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1990: Leaning Tower of Pisa closed to public

The Leaning Tower of Pisa has been closed to the public for the first time in 800 years amid speculation the structure is on the verge of toppling over.

Over the past 100 years the belfry at the top of the mediaeval tower has moved 9.6 inches (nearly a quarter of a metre).

The tilt is currently 16ft (4.9m) off the perpendicular and increases by about one-twelfth of an inch (2mm) every year because the layer of clay and sand on which it is built is softer on the south side than on the north.

So, the Italian government has set aside 100bn lire (47m) and appointed an international team of experts to come up with a detailed plan within three months to save the building from collapse.

One million visitors

The 13th century monument, which took more than 200 years to build, attracts in excess of one million visitors each year, many of whom climb to the top to enjoy the panoramic view of Pisa.

The tower's closure is therefore bound to have a significant impact on the city's tourism industry.

The eight-storey structure began tilting almost immediately after it was completed in 1350 and although there are no plans to completely straighten it, experts believe urgent work is required to reverse the tilt.

Attempts have been made in the past to stop the building moving. Mediaeval builders tried to correct the tilt but their efforts resulted in the upper section of the tower leaning at a different angle to the lower section.

The Leaning Tower's ornate and unique exterior balconies were built to enable local dignitaries to be seen by the populace during religious processions in the Middle Ages.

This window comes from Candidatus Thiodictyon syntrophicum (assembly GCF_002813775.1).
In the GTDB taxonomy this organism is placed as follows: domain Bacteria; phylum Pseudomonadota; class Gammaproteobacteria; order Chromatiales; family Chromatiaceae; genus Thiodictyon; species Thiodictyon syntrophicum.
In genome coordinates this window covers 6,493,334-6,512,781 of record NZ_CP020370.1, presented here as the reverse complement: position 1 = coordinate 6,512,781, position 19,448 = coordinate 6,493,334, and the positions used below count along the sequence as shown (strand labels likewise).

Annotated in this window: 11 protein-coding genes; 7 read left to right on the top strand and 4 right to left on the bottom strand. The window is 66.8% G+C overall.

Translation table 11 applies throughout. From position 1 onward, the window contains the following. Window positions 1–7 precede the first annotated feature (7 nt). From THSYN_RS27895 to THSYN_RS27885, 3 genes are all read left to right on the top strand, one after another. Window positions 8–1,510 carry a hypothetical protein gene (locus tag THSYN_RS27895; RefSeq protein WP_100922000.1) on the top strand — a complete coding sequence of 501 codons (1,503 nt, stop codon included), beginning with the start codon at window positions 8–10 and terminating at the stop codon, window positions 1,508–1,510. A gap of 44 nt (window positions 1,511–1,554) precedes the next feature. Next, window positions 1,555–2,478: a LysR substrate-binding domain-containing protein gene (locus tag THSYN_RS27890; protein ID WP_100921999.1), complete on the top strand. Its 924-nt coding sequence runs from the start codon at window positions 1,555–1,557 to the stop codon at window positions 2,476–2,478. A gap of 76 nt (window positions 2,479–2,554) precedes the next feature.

In Context
The Leaning Tower of Pisa did not reopen until 2001.

The first stages of the restoration project began in 1992 and by 1993 the tower had stopped leaning.

However, in September 1995, the medieval monument suddenly lurched 2.5mm (0.09in) in one night - about 10% of the lean that the commission had corrected since 1990.

To prevent this happening again the structure was held up by two steel supports while the stabilising work was completed.

Engineers then placed lead weights on the north side of the tower, and removed tonnes of soil from underneath the building using corkscrew drills - the tower then gradually sunk into the cavity.

By 2001 the lean had been corrected by 45cm at a cost of 200m. But it is predicted that in 300 years the tower will be back at the angle it was in 1990 and on the brink of collapse.

British engineer, Professor John Burland, who oversaw the restoration work said it was hard to explain how the tower had not fallen prior to its closure in 1990.

Computer models suggested it should have toppled once it reached a tilt of 5.44 degrees - but by 1990 it was leaning by 5.5 degrees.


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